Conservation work on the Headlam-Morley papers
Our archivist, Katharine Thomson, has just catalogued this collection. As soon as she had completed the listing of section 6, I was able to start the process of conserving the correspondence files.
This collection has been open to readers for many years but unfortunately had only a very basic box list and was poorly packaged and boxed. The letters of each correspondent were clipped and folded up tightly together and the name written on the outermost part of the bundle. Each bundle was then grouped with others by tying with tape, including old red legal tape and the group was then packed tightly with other groups, on their edges within an archive box. It was difficult to see what was in each box and the process of extracting groups risked physical damage and also displacement. In addition, within the box, these tightly packed papers were proud of the top of the box meaning that when the lid was placed on and other boxes placed on top, significant pressure was placed on them.
Even before full listing, they proved quite popular with researchers which is why it was a relief to me to be able to improve their storage and physical accessibility. We expect them to get even heavier use now that they have been catalogued in detail.
Katharine has respected the original groupings which meant that some of these were quite big. Here you can see several files, after listing, in a box awaiting conservation.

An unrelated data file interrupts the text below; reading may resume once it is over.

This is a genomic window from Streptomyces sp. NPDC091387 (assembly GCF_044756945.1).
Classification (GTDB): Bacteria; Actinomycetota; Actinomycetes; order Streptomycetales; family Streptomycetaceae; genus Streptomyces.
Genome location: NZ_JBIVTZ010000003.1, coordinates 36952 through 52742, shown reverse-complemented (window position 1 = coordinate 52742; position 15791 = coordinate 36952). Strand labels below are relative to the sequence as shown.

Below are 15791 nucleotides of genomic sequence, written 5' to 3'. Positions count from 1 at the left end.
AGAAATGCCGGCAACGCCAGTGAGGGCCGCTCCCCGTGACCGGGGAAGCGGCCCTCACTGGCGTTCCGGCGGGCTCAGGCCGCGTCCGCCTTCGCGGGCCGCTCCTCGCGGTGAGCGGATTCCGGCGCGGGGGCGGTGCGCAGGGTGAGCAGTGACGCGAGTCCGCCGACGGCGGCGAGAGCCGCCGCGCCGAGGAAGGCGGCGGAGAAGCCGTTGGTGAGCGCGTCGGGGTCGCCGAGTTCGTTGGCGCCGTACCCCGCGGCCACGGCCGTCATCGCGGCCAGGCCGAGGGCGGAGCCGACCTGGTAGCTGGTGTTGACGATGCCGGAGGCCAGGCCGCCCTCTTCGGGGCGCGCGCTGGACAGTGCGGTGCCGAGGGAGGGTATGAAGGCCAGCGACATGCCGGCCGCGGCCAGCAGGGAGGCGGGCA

This photograph of HDLM 6/1/2/13 after listing but before conservation, illustrates the issues.
Anybody handling these as a group like this would have risked physical damage, over handling and mixing them up or getting them out of order.
In addition, many were quite dirty with heavy surface dirt that would have transferred easily from one to another during handling.
I worked steadily through these papers, keeping them strictly in order, and carrying out a process of surface dry cleaning, relaxation using humidity and flattening. This was a very slow process as every single sheet needed to be treated but also kept in the group and in the original order. Therefore the work was very methodical.
I cleaned them mainly using a a latex sponge (also known as a smoke sponge) which you can see in this image.
And then placed them into a large humidity chamber consisting of a damp layer (capillary matting) under a gortex membrane over which is placed a rigid clear plastic ‘lid’. The environment within became humid, allowing the papers placed inside the chamber to take up the humidity gently which ‘lubricated’ the paper fibres allowing the tight creases to relax.
The papers were then removed from the chamber and immediately placed between clean dry blotting papers under a light weight to dry and gently flatten.
Here is a document before and after cleaning and flattening.
The final part of the process was to package each group in high quality buffered alpha cellulose (archival) folders. Each bundle (individual correspondent) was placed into its own fold of archival paper within this folder, making the access and keeping of the order much easier.